Setting the Med Ablaze – Churchill’s Secret North African Base, Peter Dixon

Setting the Med Ablaze – Churchill’s Secret North African Base, Peter Dixon

The main subject of this book is SOE’s secret base in North Africa, code named Massingham, which was used as the HQ for SOE operations in southern Europe. This base was founded near Algiers late in 1942, and soon became surprisingly sizable. It wasn’t just an operational base, but also served as a training base, effectively reproducing SOE’s training setup in the UK although on a smaller scale.

We start with a few chapters looking at the build-up to the establishment of the base and the general background in North Africa, starting with Operation Torch and the SOE’s role in that invasion, then the early days of SOE’s involvement in North Africa. This was a somewhat farcical operation in which saw the agent involved betrayed by his French contact, who believed he was a German spy, handed over to the Vichy French authorities, shipped to France before escaping to Gibraltar sixteen months after starting his adventures. Next comes a look at the early American involvement, which was rather more effective and on a larger scale, helped by their neutral status which allowed them to post twelve consuls in French North Africa. The inevitable disputes between OSS and SOE over who should take the lead in North Africa and the nature of any cooperation is covered, as are SOE’s efforts to cooperate with the ground troops fighting in Tunisia. The complex politics of North Africa are also covered – an essential topic, as the assassination of Admiral Darlan cost the first commander of the base his post.

Massingham and SOE in general gathered an impressive collection of people. The base’s second commander, Douglas Dodds-Parker, was very well travelled, having visited Nazi Germany, Soviet Russia, most of Europe, the USA and Canada, worked with Orde Wingate during the Ethiopian campaign and generally got on well with the Americans. Many of the other staff had similarly adventurous backgrounds. The base itself was staffed with British, American, French, Spanish and many other nationalities. The base was also split into two sections – Training and Operations – each of which gets a dedicated chapter.

Massingham’s first operation, a mission to Corsica, started on 30 December 1942. After that the base soon became very busy, with operations to southern France, Italy and the Mediterranean islands.  Four chapters are dedicated to the missions, starting with a look at operations on the islands. Sadly the first two operations that are detailed both end with the capture of most of the operatives, which then played into the deception game. One captured SOE operative even went on to play a significant role in arranging the Italian armistice!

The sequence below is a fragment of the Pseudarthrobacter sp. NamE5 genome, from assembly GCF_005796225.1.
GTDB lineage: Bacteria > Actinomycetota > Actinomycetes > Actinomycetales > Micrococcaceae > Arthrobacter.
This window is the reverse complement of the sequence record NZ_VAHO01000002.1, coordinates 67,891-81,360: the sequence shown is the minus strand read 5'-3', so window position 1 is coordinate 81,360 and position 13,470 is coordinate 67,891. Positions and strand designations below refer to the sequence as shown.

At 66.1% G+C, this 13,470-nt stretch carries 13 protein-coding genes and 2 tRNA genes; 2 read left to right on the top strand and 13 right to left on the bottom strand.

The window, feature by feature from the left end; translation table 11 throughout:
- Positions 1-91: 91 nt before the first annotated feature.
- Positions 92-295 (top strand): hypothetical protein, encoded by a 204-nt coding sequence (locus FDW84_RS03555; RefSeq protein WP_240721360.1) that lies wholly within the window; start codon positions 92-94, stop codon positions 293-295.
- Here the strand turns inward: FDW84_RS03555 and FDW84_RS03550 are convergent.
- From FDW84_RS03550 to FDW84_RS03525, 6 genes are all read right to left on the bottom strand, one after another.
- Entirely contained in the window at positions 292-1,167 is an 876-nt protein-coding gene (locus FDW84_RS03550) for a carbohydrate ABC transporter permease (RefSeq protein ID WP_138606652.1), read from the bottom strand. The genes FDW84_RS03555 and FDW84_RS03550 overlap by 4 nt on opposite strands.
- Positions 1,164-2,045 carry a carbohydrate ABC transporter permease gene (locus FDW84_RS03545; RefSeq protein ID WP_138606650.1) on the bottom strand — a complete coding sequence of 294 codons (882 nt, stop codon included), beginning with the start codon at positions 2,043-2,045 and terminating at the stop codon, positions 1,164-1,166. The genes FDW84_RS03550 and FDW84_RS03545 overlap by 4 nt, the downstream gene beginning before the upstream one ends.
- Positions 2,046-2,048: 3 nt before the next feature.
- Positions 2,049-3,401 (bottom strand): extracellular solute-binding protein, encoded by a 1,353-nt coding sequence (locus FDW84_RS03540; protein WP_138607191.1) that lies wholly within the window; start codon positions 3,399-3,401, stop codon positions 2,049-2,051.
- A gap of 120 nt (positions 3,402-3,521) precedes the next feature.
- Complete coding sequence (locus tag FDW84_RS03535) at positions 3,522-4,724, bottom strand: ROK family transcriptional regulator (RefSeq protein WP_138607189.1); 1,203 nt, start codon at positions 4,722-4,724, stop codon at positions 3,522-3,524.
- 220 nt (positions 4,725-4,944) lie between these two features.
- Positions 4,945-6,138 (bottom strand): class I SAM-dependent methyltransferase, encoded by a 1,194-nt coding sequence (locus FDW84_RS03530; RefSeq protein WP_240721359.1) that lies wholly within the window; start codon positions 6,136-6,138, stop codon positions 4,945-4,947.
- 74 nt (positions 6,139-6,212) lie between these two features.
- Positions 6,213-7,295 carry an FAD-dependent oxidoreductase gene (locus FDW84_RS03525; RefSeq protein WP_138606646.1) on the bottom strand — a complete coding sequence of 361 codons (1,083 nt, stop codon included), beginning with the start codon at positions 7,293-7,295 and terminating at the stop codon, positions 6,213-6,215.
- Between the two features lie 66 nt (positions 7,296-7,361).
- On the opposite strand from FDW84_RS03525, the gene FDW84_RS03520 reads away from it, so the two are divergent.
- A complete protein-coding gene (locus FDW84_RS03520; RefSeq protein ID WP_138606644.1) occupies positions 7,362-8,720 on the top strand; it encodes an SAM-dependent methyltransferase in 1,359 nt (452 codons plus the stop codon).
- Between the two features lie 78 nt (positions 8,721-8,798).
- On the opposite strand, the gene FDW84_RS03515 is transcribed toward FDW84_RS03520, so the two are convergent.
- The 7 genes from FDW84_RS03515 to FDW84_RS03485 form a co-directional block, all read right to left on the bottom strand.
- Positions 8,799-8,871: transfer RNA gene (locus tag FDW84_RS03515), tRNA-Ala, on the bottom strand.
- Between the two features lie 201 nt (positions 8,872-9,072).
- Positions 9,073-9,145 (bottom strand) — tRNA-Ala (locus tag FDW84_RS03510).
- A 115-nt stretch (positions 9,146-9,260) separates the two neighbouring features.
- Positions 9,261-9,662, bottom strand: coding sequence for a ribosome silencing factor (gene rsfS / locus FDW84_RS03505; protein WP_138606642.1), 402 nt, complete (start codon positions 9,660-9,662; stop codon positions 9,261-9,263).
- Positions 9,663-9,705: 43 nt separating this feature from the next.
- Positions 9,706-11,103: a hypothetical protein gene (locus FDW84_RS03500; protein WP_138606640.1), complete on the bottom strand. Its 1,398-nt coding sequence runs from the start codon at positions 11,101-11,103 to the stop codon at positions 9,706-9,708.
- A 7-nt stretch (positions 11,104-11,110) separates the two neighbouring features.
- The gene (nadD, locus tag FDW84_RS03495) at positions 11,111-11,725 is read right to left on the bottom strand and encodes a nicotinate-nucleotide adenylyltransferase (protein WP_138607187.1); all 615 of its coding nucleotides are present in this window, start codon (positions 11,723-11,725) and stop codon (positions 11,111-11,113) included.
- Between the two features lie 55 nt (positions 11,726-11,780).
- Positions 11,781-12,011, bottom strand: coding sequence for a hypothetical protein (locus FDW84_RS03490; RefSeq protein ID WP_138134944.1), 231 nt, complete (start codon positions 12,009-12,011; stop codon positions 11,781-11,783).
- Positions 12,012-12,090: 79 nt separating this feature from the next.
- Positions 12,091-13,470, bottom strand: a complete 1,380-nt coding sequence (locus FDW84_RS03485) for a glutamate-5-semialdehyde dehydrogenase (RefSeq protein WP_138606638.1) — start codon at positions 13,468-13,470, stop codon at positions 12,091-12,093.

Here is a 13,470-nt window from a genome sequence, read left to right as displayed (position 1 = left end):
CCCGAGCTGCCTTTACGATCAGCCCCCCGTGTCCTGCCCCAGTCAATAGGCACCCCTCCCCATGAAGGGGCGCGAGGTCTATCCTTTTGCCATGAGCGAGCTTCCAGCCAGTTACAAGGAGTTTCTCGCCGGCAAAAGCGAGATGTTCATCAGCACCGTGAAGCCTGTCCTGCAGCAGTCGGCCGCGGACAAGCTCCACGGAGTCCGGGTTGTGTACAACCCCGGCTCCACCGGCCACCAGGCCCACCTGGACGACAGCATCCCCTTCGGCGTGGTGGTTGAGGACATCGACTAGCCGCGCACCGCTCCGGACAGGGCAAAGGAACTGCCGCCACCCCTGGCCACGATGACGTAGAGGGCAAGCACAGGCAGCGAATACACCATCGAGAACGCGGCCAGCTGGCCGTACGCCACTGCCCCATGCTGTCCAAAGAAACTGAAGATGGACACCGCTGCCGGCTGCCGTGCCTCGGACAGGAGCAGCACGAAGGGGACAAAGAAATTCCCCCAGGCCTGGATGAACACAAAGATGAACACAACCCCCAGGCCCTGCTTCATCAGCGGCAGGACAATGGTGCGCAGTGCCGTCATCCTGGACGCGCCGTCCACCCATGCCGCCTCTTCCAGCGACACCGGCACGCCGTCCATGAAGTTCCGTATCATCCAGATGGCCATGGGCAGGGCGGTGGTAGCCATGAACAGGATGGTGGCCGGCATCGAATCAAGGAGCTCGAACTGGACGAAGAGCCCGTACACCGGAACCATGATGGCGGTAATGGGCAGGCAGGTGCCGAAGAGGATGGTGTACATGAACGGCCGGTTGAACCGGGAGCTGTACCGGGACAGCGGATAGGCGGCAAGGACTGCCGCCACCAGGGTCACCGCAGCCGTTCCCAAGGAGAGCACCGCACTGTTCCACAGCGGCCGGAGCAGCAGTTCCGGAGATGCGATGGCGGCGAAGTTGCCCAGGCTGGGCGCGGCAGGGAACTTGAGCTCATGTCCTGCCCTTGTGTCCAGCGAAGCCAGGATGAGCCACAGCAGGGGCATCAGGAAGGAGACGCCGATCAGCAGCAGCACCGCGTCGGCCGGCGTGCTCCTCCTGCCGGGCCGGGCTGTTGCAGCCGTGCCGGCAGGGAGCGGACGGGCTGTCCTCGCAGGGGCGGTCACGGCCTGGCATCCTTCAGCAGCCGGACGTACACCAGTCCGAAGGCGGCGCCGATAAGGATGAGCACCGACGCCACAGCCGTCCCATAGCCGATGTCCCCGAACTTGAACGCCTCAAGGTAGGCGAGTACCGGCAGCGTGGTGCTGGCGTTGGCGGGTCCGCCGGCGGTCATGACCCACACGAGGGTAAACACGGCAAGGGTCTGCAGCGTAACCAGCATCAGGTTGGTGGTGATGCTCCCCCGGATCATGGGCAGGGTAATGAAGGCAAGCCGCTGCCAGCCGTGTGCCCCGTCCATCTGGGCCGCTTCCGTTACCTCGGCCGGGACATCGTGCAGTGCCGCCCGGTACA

The focus of this book isn’t on the individual missions themselves (although a number of sample missions are described in detail), but rather on the organisation behind them – Massingham itself, and its forward bases around the Mediterranean, how they interacted with other organisations (notably the American OSS) and the political minefields they had to work around (including the rival French factions of de Gaulle, Giraud and Darlan, or the Italian clash between long standing anti-fascists and the Badaglio government).  While we do get plenty of material on what SOE did in these areas, this book is most valuable for its examination of the ‘how’, making this book a valuable addition to the literature on SOE and the underground war (as well as being a very enjoyable read).

Chapters
1 – The Prequel: Operation Torch
2 – Irregulars in North Africa
3 – Learning to Cooperate
4 – Springboard for Subversion
5 – The Training Base
6 – The Operations Base
7 – First Conquer the Islands
8 – Changing Sides
9 – Into Italy
10 – Southern France
11 - Conclusion

Author: Peter Dixon
Edition: Paperback
Pages: 298
Publisher: Cloudshill Press
Year: 2020


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